on the sidewalk, watching her, feeling something lift in my chest. It was
the same feeling I had had when the Ninth Circle closed, and Rounds, too,
after that. Like watching hundreds of cigarettes lit up in the dark, flames
flickering, disclosing here and there a wrist, a forehead, the edges of a
cupped hand, the shine of an eye, a glance. And each of these things is a
night of your life, a person in your life. Then darkness. Then you are taking
another breath; it might as well be your first. You check your footing before
continuing. The past is not there.
I hurried to catch up with Mrs. Rodriguez. She led me in through
the small side gate. White, red, and purple clematis were blooming here and
there on the fence. It was late afternoon, and the shadows of the buildings
lay over the garden. Things were trimmer, tidier than they had been when I
had lived there. There was less mingling of flowers and vegetables.
I followed the old woman down various paths. She moved quickly,
her head of dyed-black hair bobbing up and down. She pointed at various things
along the route, but at nothing especially remarkable. Soon we stood at her
plot of tomatoes. It was early July, and the fruits were just forming. She
stood protectively over them, clasping her hands in joy at the future.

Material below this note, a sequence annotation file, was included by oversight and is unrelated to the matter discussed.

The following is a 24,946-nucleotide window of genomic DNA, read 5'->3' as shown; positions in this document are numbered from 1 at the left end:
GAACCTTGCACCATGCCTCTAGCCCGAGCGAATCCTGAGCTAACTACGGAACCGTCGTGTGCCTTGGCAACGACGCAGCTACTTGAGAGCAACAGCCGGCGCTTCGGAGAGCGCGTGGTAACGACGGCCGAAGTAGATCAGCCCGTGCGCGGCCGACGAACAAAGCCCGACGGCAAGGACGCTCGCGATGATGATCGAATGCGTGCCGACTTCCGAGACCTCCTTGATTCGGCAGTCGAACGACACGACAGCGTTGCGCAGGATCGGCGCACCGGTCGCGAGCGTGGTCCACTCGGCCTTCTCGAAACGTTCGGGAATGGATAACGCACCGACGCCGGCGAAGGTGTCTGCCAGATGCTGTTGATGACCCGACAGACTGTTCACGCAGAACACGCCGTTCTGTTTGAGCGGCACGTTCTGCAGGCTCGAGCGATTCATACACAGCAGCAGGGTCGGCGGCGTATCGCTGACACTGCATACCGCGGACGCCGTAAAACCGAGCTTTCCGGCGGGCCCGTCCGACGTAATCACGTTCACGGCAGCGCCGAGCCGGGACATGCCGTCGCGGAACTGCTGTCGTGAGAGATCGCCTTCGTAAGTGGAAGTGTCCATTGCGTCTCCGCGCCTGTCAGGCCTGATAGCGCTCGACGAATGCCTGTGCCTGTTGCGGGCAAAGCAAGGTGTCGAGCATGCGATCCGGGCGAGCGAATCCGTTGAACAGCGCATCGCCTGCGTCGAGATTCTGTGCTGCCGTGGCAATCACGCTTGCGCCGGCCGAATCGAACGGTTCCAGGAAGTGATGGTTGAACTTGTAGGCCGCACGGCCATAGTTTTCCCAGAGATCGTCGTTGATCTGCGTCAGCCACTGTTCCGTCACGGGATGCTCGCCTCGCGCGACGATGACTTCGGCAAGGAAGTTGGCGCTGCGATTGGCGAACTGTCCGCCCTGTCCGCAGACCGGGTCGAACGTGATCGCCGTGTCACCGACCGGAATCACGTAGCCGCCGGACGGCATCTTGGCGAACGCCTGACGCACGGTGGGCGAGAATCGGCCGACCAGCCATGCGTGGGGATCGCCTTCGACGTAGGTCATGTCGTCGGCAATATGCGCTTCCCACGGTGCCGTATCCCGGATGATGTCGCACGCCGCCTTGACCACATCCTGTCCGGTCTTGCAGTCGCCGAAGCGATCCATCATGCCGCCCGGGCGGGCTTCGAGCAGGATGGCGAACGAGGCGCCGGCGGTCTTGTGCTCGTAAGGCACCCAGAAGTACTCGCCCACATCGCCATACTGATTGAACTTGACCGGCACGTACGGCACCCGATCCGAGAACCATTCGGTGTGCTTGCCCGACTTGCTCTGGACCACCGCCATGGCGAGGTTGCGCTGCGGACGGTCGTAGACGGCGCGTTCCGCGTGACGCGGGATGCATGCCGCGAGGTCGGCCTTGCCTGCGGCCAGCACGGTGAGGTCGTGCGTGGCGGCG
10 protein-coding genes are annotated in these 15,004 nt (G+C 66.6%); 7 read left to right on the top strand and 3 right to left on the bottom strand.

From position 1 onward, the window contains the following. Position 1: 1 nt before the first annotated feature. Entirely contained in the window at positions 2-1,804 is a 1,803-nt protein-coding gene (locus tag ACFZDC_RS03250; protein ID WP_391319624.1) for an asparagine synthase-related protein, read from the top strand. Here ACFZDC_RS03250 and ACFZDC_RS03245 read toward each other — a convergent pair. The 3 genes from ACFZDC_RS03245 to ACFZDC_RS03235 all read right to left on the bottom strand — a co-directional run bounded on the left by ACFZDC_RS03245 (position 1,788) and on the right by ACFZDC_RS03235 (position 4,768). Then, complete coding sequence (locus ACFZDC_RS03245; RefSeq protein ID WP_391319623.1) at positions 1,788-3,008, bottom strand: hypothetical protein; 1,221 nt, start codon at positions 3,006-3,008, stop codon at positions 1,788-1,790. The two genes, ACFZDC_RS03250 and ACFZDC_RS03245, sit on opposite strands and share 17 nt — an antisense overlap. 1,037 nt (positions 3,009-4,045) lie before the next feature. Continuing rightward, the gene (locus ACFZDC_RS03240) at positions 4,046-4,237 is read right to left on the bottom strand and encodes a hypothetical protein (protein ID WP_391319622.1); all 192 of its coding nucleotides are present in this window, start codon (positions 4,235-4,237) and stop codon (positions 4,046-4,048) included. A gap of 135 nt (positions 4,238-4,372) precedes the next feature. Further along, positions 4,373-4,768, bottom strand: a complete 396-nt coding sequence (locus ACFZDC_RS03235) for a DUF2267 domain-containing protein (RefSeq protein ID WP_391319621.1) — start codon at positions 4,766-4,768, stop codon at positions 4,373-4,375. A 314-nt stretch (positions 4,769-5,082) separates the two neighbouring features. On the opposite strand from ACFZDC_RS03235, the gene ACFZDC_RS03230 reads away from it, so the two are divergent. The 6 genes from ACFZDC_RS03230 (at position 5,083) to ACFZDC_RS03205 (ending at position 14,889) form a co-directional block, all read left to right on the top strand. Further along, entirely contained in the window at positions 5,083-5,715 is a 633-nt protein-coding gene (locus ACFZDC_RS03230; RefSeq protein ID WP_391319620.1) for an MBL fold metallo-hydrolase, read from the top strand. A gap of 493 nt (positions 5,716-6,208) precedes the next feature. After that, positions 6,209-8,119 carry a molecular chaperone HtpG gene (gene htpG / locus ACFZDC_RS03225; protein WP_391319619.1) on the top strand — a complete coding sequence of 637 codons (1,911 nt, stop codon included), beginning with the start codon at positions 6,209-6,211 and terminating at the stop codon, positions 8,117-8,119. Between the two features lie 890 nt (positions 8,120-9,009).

At the end of the garden I noticed a patch of what looked like
sunflowers. They were a yard or so high, but not blooming yet. I walked toward
them, moving between plots of nasturtiums and tiger lilies, squash and green
peppers, all beautifully tended.
The sunflowers were a smaller variety than Nelson used to grow,
and the patch was not as big, maybe 40 plants. There were a few blossoms,
but nothing to approach the hubcap-sized ones I remembered. I turned and looked
up at the building. My eyes skimmed lightly over the windows of the top floor,
then dropped away. It was as I had remembered. Just a little more soot on
the side of the buildings.
Mrs. Rodriguez was scowling, her feet set firmly, her hands
in tight fists at her side. She stood at the portal of Grannydom, defending
it against sniffers, prowlers, infiltrators. But her gaze wavered when I challenged
it. It moved hesitantly to the building beyond us, up to the sixth floor.
Inside, through a veil of reflections off the corner windows, there showed
tiny, blinking, red Christmas lights. They were so faint, I wondered whether
they were real. If I tried hard enough, I could probably have seen someone
standing up there-the dwindling hulk of a man looking out.
"Esta muerto," said Mrs. Rodriguez, with less assurance
She spat on the ground and headed back toward the gate.